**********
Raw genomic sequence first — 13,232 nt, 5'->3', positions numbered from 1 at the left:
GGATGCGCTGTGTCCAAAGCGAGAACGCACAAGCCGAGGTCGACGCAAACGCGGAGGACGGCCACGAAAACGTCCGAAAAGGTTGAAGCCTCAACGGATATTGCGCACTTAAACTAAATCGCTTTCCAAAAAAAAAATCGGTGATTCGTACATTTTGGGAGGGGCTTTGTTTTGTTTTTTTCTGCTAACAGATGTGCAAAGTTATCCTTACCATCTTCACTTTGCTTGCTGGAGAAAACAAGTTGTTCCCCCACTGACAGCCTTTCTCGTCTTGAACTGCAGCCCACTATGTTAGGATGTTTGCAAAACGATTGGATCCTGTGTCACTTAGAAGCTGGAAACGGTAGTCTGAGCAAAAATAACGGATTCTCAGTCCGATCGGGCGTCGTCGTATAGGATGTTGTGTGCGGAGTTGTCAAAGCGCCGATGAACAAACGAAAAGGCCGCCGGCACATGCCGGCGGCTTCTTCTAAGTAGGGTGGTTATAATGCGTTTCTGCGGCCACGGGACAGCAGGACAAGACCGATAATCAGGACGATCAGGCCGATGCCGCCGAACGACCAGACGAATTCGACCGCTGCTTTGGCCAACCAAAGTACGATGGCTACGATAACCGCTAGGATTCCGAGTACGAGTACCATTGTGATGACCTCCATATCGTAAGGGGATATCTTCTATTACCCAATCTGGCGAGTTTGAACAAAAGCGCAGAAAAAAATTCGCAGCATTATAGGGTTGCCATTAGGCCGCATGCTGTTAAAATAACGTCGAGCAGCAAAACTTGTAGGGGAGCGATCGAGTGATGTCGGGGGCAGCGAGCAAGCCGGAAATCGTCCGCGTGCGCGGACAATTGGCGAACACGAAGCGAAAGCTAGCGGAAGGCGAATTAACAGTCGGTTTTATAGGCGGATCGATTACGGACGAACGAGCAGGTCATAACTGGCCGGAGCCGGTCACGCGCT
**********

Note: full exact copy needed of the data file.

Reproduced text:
Raw genomic sequence first — 13,232 nt, 5'->3', positions numbered from 1 at the left:
GGATGCGCTGTGTCCAAAGCGAGAACGCACAAGCCGAGGTCGACGCAAACGCGGAGGACGGCCACGAAAACGTCCGAAAAGGTTGAAGCCTCAACGGATATTGCGCACTTAAACTAAATCGCTTTCCAAAAAAAAAATCGGTGATTCGTACATTTTGGGAGGGGCTTTGTTTTGTTTTTTTCTGCTAACAGATGTGCAAAGTTATCCTTACCATCTTCACTTTGCTTGCTGGAGAAAACAAGTTGTTCCCCCACTGACAGCCTTTCTCGTCTTGAACTGCAGCCCACTATGTTAGGATGTTTGCAAAACGATTGGATCCTGTGTCACTTAGAAGCTGGAAACGGTAGTCTGAGCAAAAATAACGGATTCTCAGTCCGATCGGGCGTCGTCGTATAGGATGTTGTGTGCGGAGTTGTCAAAGCGCCGATGAACAAACGAAAAGGCCGCCGGCACATGCCGGCGGCTTCTTCTAAGTAGGGTGGTTATAATGCGTTTCTGCGGCCACGGGACAGCAGGACAAGACCGATAATCAGGACGATCAGGCCGATGCCGCCGAACGACCAGACGAATTCGACCGCTGCTTTGGCCAACCAAAGTACGATGGCTACGATAACCGCTAGGATTCCGAGTACGAGTACCATTGTGATGACCTCCATATCGTAAGGGGATATCTTCTATTACCCAATCTGGCGAGTTTGAACAAAAGCGCAGAAAAAAATTCGCAGCATTATAGGGTTGCCATTAGGCCGCATGCTGTTAAAATAACGTCGAGCAGCAAAACTTGTAGGGGAGCGATCGAGTGATGTCGGGGGCAGCGAGCAAGCCGGAAATCGTCCGCGTGCGCGGACAATTGGCGAACACGAAGCGAAAGCTAGCGGAAGGCGAATTAACAGTCGGTTTTATAGGCGGATCGATTACGGACGAACGAGCAGGTCATAACTGGCCGGAGCCGGTCACGCGCT